Deep Thoughts on “Lectures” and the Learning Pyramid

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Ever since I can remember, I have been told that “lectures” are the worst way to for students to learn. I saw a great presentation recently that highlighted the learning pyramid and talked about lectures at the top of that pyramid. For this and many other reasons, lectures have gotten a bad reputation.

The trick is what is meant by “lecture.”

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Essentially, when you look at the pyramid, you see that audio-visuals, demonstrations, and discussions are among the techniques that enhance learning. However, I would argue that great presentations incorporate all of these techniques, and in the right settings, can even get to practice and having students teach other. I think that “lectures” in this setting represent the extreme of purely regurgitating (likely in a monotonous tone) information from a text to the learners. To further emphasize this point, Issa, et. al. has published two papers in the past 2 years showing both short term and long term learning and retention benefits using educational design principles in the presentation.

So, the way I look at it is like this: Presentations can have a range of effectiveness and it is up to us to break the “curse” of the pyramid and make great presentations that optimize learning and retention.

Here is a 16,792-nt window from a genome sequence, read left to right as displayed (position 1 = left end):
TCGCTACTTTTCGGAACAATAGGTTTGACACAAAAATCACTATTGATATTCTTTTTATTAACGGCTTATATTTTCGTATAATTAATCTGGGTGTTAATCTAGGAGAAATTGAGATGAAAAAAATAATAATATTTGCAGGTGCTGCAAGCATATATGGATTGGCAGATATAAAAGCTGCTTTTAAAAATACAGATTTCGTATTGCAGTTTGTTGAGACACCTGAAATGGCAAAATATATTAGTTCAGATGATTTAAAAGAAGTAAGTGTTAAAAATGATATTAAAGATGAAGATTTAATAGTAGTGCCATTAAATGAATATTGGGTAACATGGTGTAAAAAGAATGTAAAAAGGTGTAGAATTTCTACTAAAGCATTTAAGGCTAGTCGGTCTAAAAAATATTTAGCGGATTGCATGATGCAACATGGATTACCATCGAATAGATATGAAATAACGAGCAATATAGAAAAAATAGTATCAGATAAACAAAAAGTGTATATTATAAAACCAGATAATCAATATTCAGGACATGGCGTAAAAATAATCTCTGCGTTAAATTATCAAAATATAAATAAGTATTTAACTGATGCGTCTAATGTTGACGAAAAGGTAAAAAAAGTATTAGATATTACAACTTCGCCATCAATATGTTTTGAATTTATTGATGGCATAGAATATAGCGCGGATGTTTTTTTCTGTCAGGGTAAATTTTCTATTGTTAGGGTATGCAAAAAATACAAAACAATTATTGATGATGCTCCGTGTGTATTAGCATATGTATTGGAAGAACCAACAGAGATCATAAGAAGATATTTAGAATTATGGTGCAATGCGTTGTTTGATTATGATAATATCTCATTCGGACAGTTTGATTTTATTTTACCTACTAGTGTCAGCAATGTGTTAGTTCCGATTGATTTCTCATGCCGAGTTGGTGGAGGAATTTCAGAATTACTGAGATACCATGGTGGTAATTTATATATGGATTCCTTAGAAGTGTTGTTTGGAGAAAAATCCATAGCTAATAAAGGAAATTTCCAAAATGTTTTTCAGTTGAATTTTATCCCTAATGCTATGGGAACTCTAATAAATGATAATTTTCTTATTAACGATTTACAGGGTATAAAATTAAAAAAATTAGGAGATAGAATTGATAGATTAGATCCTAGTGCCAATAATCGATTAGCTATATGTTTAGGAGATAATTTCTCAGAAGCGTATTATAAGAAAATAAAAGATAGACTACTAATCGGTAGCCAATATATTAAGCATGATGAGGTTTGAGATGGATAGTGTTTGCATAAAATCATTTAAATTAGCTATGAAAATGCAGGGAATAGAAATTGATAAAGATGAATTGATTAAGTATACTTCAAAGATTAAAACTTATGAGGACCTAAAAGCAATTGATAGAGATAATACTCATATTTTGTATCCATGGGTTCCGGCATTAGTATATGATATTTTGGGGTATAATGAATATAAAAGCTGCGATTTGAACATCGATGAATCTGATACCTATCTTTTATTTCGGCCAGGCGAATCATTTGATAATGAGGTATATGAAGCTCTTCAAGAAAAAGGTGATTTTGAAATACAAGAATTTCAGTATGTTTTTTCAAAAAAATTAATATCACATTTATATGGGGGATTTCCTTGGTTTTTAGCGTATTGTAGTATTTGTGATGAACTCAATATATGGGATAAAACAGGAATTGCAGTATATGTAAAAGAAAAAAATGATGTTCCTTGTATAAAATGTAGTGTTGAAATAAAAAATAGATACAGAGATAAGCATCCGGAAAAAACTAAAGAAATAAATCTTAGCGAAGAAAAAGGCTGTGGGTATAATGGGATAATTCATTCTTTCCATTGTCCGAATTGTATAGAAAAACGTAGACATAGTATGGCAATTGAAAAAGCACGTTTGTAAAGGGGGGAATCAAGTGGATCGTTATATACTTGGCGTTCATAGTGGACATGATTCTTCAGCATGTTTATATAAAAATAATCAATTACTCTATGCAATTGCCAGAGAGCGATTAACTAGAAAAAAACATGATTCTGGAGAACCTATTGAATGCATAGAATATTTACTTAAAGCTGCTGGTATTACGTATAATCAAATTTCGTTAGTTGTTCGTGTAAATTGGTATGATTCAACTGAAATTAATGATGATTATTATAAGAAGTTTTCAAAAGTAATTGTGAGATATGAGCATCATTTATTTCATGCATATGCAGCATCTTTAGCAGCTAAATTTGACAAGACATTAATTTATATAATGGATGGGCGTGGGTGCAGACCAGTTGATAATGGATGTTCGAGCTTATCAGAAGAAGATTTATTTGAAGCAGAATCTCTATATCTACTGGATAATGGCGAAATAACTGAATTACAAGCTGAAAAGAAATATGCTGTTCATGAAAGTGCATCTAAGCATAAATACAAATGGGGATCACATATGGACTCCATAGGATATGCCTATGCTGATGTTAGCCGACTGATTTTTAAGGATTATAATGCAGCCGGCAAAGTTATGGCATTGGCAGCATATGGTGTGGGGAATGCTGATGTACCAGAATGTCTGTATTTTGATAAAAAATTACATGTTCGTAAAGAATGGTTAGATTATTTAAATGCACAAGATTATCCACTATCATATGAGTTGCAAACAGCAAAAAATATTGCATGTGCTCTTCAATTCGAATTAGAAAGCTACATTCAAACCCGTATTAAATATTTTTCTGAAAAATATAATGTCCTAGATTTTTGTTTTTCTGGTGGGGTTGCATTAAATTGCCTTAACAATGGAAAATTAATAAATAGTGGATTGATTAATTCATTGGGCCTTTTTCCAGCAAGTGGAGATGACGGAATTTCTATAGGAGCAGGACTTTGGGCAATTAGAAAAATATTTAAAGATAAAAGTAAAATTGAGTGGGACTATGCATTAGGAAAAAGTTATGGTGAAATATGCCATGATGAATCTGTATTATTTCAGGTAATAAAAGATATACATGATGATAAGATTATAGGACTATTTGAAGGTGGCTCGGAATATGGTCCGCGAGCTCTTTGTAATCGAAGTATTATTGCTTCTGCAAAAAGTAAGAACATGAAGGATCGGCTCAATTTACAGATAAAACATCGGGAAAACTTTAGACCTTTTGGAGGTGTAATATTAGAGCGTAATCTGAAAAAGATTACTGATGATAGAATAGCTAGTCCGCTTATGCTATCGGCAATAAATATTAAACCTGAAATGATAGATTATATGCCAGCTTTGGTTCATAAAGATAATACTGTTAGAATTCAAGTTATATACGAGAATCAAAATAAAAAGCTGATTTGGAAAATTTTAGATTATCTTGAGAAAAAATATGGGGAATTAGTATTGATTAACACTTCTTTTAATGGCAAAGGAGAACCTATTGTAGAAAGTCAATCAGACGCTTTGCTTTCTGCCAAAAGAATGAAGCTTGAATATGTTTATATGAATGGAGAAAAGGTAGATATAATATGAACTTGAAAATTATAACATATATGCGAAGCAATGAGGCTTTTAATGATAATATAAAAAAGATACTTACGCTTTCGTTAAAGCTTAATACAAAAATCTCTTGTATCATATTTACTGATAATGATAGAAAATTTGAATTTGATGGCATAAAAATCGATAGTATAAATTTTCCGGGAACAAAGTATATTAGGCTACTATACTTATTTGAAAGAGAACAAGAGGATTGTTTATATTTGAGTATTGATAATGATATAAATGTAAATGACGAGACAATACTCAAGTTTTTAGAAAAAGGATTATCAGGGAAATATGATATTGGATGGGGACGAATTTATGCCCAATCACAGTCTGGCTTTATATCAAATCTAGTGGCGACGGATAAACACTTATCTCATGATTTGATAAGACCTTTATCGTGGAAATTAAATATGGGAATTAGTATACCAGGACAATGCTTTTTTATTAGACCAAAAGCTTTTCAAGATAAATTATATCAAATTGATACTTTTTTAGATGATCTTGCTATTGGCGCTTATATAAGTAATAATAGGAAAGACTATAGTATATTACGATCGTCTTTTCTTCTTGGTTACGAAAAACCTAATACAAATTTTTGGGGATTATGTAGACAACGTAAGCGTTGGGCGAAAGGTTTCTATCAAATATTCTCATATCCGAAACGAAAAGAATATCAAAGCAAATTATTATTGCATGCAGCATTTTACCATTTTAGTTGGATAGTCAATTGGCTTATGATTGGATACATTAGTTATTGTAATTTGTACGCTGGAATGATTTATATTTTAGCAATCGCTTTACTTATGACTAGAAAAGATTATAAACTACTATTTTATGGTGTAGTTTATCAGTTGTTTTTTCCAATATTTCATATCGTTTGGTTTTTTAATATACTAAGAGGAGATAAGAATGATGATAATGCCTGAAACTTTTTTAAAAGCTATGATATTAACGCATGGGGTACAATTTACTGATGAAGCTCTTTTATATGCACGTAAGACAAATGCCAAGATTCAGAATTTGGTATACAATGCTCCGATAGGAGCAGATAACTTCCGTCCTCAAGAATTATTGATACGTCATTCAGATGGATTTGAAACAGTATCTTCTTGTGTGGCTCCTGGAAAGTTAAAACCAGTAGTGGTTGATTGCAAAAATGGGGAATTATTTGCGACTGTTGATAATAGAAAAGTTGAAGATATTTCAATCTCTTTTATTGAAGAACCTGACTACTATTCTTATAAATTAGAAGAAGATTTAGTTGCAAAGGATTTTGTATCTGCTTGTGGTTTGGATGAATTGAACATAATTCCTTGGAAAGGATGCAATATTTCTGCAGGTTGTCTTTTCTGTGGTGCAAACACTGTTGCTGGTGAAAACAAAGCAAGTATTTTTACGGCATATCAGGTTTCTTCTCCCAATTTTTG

Issa, et. al. “Applying Multimedia Design Principles Enhances Learning in Medical Education.” Medical Education. 2011;45:818-26

Issa, et. al. “Teaching for Understanding in Medical Classrooms Using Multimedia Design Principles.” Medical Education. 2013;47:388-96


When I was growing up, my grandmother would occasionally say, “I’m gonna learn you [insert something I needed to know here].” It’s with that story that I emphasize to my students that learning is not done to others, it is a process that is experienced and leads to a change in behavior, knowledge, or understanding.

Two of my favorite quotes on learning:

“I never teach my pupils; I only attempt to provide the conditions in which they can learn.” -Albert Einstein

Learning results from what the student does and thinks and only from what the student does and thinks. The teacher can advance learning only by influencing what the student does to learn.” – Herbert Simon